Organic cation transporters and their pharmacokinetic and pharmacodynamic consequences

Drug Metab Pharmacokinet. 2008;23(4):243-53. doi: 10.2133/dmpk.23.243.


To clarify the considerable interindividual variability in the pharmacokinetics, efficacy, and toxicity of drugs, genetic polymorphism of drug transporters has attracted interest because these transporters play important roles in the gastrointestinal absorption, biliary and renal elimination, and distribution to target sites of their substrates. Of the over 325 members of the solute carrier superfamily, this review focuses on the molecular features, expressional regulation, and genetic polymorphisms of the organic cation transporter (OCT) family, and the pharmacokinetic or pharmacodynamic consequences for organic cationic drugs. Although the clinical significance is still unclear, many studies have reported the importance of OCTs in the tissue distribution and elimination of their substrates in vitro and in vivo, and the impact of functional non-synonymous single nucleotide polymorphisms or differential expression levels of OCTs on the large interindividual variation in the pharmacokinetics and response of organic cationic drugs such as metformin, imatinib, and cisplatin.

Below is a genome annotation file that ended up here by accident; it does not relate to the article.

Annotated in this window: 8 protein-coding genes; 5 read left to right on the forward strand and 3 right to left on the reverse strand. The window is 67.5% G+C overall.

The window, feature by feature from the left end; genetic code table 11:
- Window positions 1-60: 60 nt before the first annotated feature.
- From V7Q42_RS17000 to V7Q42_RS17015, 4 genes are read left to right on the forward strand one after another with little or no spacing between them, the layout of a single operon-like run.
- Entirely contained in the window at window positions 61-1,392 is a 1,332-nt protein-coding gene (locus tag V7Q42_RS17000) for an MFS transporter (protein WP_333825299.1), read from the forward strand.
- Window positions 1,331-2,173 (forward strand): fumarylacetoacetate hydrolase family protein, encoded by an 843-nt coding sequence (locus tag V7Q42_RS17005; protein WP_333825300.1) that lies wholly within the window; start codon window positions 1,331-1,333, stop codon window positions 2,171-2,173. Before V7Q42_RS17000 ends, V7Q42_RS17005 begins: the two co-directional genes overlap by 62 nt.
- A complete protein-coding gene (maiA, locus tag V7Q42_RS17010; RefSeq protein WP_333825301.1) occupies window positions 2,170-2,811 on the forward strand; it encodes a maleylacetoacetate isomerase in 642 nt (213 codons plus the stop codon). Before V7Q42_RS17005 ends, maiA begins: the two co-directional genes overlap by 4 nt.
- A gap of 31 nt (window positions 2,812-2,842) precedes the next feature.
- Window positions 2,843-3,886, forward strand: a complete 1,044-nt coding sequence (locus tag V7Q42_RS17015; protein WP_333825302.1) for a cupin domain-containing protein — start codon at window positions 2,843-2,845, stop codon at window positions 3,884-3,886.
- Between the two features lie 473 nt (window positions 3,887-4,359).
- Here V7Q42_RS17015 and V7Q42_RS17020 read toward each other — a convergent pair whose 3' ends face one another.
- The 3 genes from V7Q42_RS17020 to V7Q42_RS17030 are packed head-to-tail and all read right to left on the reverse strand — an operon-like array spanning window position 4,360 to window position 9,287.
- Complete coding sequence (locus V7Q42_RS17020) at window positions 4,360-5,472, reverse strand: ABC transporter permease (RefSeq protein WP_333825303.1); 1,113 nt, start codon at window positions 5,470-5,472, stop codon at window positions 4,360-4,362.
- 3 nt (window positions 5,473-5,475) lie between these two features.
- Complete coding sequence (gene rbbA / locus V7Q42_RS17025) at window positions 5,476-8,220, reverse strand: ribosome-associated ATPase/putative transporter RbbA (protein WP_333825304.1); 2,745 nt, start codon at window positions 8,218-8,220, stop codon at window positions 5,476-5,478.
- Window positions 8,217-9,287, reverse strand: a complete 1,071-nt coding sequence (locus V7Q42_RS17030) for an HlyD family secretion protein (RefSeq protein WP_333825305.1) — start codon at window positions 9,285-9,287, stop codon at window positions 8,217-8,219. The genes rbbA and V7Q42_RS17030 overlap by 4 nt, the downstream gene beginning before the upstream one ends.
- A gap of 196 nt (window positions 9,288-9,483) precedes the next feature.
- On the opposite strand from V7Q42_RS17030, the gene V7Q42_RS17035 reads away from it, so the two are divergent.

Publication types

  • Research Support, Non-U.S. Gov't
  • Review

MeSH terms

  • Animals
  • Benzamides
  • Cisplatin / toxicity
  • Humans
  • Imatinib Mesylate
  • Kidney / drug effects
  • Leukemia, Myelogenous, Chronic, BCR-ABL Positive / drug therapy
  • Metformin / pharmacokinetics
  • Metformin / pharmacology
  • Organic Cation Transport Proteins / chemistry
  • Organic Cation Transport Proteins / genetics
  • Organic Cation Transport Proteins / physiology*
  • Piperazines / therapeutic use
  • Polymorphism, Single Nucleotide
  • Pyrimidines / therapeutic use
  • Substrate Specificity


  • Benzamides
  • Organic Cation Transport Proteins
  • Piperazines
  • Pyrimidines
  • Imatinib Mesylate
  • Metformin
  • Cisplatin